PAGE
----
Texas researchers have discovered what may become a potent new weapon in the fight against colon cancer.
In cell culture experiments, scientists from the University of Texas Medical Branch at Galveston (UTMB) and the University of Texas at Arlington determined that stopping the activity of a single enzyme called aldose reductase could shut down the toxic network of biochemical signals that promotes inflammation and colon cancer cell growth.
In a dramatic demonstration of the potential of this discovery, they followed up this work with animal studies showing that blocking the production of aldose reductase halted the growth of human colon cancer cells implanted in laboratory mice.
“By inhibiting aldose reductase we were able to completely stop the further growth of colorectal cancer tumor cells,” said UTMB professor Satish K. Srivastava, senior author of a paper about the discovery to be published Oct. 1 in the journal Cancer Research.
According to the federal Centers for Disease Control and Prevention, colon cancer is the country’s second leading cancer killer. In 2002, the most recent year for which statistics are available, 70,651 men and 68,883 women were diagnosed with colon cancer in the United States; 28,471 men and 28,132 women died from the disease.
In a series of cell-culture experiments, Srivastava and his colleagues–including lead author and postdoctoral fellow Ravinder Tammali, assistant professor Kota V. Ramana, and Sharad S. Singhal and Sanjay Awasthi of the University of Texas at Arlington– investigated aldose reductase’s role in colon cancer cell growth. First they stimulated colon cancer cells with growth factors, chemicals known to kick-start inflammatory chain reactions that encourage colon cancer cells to proliferate; this proliferation process then itself produces even more inflammation and cancer cell growth. (Chronic inflammation is strongly linked to the development of colon and other cancers.)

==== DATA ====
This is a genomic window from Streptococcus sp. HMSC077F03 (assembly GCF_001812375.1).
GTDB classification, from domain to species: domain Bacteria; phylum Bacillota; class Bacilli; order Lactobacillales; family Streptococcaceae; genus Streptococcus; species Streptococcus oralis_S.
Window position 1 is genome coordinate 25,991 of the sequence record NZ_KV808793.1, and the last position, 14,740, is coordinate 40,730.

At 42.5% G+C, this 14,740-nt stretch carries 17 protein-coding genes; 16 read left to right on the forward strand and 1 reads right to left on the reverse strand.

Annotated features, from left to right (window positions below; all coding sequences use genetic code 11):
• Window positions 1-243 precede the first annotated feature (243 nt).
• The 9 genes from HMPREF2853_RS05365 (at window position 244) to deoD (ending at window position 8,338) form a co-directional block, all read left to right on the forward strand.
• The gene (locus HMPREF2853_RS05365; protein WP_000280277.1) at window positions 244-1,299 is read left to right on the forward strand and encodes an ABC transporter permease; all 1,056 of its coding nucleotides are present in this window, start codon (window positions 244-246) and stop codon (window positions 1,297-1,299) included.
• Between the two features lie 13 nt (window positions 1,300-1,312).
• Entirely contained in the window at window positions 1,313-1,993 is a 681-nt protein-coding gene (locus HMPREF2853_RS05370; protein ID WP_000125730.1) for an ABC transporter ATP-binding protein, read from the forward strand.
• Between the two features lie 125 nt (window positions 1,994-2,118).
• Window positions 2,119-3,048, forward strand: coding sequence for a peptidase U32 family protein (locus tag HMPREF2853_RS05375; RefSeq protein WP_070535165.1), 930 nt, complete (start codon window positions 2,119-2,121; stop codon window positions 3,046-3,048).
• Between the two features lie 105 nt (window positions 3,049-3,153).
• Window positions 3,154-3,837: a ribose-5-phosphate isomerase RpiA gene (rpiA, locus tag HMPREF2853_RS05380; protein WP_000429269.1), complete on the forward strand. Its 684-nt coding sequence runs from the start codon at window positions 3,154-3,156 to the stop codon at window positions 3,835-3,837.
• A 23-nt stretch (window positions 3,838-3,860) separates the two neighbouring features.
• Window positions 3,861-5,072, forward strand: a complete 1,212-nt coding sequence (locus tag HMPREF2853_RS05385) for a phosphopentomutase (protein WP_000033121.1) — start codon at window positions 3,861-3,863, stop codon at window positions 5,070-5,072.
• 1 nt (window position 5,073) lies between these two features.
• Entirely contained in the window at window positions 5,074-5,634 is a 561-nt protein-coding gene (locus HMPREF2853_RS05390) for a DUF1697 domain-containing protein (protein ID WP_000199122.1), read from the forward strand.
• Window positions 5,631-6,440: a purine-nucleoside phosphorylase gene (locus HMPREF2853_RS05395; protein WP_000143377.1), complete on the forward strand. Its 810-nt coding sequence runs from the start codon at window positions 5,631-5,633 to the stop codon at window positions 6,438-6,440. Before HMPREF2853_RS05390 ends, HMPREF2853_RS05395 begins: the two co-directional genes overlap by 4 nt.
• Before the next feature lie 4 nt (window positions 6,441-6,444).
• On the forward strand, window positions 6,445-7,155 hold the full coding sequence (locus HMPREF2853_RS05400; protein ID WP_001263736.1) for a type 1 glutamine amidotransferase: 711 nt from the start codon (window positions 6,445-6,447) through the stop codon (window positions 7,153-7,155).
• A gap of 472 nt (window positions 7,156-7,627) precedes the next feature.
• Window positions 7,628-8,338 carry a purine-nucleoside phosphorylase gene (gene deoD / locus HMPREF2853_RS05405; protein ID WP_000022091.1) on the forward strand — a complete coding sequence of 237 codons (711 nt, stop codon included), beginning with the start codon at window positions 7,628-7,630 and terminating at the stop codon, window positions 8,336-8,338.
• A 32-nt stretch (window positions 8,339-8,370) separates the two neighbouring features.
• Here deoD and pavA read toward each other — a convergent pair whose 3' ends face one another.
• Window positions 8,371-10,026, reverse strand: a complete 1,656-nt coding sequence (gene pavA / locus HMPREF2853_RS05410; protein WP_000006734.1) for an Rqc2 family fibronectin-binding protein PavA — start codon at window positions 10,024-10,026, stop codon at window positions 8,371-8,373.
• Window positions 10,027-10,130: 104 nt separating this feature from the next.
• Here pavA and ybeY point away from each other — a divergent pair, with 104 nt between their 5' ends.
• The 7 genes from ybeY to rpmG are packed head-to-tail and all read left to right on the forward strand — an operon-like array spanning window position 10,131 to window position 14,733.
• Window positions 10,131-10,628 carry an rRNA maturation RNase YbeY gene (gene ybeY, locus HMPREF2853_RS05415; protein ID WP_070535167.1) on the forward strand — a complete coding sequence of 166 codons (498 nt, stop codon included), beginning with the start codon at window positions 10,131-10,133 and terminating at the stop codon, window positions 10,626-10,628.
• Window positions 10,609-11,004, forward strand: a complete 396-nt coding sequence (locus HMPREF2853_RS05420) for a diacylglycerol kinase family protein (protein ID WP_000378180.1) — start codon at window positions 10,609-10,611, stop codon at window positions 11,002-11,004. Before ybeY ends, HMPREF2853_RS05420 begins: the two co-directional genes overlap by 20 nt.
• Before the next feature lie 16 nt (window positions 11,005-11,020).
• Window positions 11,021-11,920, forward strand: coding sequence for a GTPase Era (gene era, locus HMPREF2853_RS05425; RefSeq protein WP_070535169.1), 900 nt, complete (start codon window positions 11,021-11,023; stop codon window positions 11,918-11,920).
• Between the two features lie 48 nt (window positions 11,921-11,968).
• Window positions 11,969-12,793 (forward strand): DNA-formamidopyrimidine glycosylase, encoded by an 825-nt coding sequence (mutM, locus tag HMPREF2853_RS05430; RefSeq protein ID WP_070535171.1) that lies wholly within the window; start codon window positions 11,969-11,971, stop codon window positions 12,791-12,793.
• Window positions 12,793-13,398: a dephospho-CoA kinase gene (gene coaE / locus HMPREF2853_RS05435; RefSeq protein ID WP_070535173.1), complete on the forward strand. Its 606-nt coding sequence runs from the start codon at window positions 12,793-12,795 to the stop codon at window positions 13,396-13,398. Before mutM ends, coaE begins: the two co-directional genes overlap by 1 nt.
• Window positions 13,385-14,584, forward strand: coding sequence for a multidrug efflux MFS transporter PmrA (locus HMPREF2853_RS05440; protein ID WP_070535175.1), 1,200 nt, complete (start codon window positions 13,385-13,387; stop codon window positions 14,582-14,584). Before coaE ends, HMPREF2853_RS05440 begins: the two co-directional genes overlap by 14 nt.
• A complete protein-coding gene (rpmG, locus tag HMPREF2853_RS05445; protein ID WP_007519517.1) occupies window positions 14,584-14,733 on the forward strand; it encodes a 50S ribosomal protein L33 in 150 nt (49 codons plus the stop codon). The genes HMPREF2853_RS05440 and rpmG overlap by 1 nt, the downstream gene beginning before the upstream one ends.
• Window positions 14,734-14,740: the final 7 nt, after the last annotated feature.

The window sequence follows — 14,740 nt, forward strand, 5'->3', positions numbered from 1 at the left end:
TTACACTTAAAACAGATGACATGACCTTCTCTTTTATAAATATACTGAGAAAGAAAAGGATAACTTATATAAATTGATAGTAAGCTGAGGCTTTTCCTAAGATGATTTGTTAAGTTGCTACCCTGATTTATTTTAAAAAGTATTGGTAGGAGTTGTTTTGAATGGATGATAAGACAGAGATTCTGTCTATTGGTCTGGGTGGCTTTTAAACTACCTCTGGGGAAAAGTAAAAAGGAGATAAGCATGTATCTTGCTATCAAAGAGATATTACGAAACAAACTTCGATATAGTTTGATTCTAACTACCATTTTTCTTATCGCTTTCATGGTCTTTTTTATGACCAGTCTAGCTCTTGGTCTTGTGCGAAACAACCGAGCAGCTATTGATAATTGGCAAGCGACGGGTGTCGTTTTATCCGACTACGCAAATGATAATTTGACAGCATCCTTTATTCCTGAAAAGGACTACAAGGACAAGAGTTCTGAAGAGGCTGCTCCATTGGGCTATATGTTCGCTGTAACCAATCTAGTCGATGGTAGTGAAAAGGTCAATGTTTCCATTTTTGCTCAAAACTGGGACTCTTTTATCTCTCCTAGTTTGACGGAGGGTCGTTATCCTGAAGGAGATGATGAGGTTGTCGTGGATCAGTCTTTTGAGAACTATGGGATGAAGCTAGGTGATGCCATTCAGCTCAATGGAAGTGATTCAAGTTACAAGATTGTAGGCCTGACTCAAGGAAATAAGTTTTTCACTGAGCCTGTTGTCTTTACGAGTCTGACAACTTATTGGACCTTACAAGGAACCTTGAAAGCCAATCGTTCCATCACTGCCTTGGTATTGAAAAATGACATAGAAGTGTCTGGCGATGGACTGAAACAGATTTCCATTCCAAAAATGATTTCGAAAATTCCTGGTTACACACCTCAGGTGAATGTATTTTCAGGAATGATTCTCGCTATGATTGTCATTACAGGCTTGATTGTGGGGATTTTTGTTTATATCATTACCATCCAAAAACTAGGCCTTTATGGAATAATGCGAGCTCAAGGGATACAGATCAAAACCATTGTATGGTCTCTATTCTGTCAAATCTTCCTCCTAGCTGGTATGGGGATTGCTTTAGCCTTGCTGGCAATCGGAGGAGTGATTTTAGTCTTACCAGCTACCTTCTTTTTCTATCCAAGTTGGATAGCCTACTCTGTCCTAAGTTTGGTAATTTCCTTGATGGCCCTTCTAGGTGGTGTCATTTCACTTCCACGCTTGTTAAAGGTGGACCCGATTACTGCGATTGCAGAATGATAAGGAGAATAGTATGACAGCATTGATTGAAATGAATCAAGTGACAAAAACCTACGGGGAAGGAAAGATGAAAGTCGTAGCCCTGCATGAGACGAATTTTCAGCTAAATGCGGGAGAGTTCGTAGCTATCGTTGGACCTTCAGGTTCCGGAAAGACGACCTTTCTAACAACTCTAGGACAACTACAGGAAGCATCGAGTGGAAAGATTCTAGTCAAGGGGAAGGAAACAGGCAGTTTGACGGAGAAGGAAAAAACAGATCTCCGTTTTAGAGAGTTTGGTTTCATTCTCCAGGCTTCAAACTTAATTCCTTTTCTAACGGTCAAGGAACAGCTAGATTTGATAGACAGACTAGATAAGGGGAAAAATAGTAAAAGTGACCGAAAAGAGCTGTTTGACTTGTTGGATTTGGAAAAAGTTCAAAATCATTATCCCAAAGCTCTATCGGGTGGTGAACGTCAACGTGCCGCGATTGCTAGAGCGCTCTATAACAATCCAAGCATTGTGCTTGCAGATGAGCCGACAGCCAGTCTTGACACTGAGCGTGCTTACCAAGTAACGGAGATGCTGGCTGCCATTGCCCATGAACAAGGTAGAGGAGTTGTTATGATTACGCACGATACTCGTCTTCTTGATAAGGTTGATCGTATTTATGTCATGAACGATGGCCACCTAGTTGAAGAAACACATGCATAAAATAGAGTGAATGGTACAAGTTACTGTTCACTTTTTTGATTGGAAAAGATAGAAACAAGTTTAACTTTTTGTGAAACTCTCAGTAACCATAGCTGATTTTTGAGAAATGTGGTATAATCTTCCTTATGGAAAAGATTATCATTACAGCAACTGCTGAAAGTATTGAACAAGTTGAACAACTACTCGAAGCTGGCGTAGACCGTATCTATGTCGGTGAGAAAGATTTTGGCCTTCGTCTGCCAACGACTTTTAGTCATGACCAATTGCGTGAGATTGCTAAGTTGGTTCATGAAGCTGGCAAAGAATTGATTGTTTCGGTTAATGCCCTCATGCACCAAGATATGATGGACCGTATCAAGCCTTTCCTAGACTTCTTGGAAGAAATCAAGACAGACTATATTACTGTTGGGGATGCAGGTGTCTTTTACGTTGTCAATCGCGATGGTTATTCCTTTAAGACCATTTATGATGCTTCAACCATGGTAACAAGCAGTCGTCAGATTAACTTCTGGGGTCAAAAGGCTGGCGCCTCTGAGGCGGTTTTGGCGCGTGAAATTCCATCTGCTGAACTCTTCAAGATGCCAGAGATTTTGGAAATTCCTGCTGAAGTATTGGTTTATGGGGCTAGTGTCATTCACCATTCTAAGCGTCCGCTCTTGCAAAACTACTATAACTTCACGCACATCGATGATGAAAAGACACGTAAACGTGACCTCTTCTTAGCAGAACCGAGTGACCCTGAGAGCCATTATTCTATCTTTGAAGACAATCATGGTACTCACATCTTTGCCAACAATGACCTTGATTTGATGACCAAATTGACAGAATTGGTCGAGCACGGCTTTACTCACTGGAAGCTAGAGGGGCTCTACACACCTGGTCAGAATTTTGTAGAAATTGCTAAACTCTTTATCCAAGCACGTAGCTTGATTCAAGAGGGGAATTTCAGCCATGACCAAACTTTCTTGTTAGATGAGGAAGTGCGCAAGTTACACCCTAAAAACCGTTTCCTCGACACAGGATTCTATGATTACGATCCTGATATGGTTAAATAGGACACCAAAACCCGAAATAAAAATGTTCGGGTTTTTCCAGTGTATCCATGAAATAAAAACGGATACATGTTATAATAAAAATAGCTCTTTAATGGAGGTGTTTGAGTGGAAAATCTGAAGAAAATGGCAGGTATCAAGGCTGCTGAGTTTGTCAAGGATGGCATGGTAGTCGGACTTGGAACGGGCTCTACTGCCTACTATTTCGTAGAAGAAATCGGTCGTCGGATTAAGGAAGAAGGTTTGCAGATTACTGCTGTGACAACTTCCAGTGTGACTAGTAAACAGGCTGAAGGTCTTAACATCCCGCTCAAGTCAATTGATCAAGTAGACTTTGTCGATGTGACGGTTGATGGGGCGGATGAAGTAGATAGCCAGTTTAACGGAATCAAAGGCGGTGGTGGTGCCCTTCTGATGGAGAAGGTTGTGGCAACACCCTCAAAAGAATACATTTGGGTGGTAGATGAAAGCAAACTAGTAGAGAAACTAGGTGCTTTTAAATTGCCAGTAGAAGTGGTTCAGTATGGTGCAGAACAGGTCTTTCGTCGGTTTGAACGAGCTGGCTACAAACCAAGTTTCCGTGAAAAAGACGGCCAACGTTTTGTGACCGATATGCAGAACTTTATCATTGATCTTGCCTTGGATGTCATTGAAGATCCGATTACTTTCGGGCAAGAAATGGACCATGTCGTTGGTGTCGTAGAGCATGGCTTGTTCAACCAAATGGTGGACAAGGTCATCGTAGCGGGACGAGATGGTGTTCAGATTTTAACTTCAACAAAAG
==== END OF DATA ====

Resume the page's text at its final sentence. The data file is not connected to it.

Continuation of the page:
The researchers then blocked aldose reductase activity and checked the responses of known molecular links in the chain of colon cancer cell growth.
“In a nutshell, when we inhibited aldose reductase by using pharmacological inhibitors or genetic manipulations, all the inflammatory players were significantly blocked,” Srivastava said. “We really understand this toxic signaling pathway much better now.”
In their mouse experiments, the researchers implanted human colon cancer cells beneath the skin of “nude mice”–a hairless and immune-deficient variety commonly used in medical research. Tumor progression stopped completely in the mice treated with genetic material known as small interfering RNA (or “siRNA”) that was engineered to prevent cells from making the aldose reductase enzyme.
The treated mice seemed unharmed by the procedure. In contrast, the untreated “control” animals experienced uncontrolled tumor growth.
As exciting as such results are, Srivastava pointed out, the distance between a brand-new procedure that works in nude mice and one that works in humans is considerable.
However, substantial research has already been done on developing drugs that inhibit aldose reductase in people, because the enzyme is also involved in causing such complications of diabetes as blindness and nerve damage.
Aldose reductase inhibitors might be in use against human colon cancer in a relatively short time, Srivastava said, since one candidate is already in phase 3 clinical trials in the United States for prolonged use in diabetes, and an aldose reductase inhibitor is already available for clinical use in Japan. Such drugs would likely be used after surgery as a “chemo-preventive” measure to keep cancer cells missed by surgery in check. “As far as I am aware, there is no other chemo-preventive agent that has been shown to be so effective in laboratory animals,” the researcher said.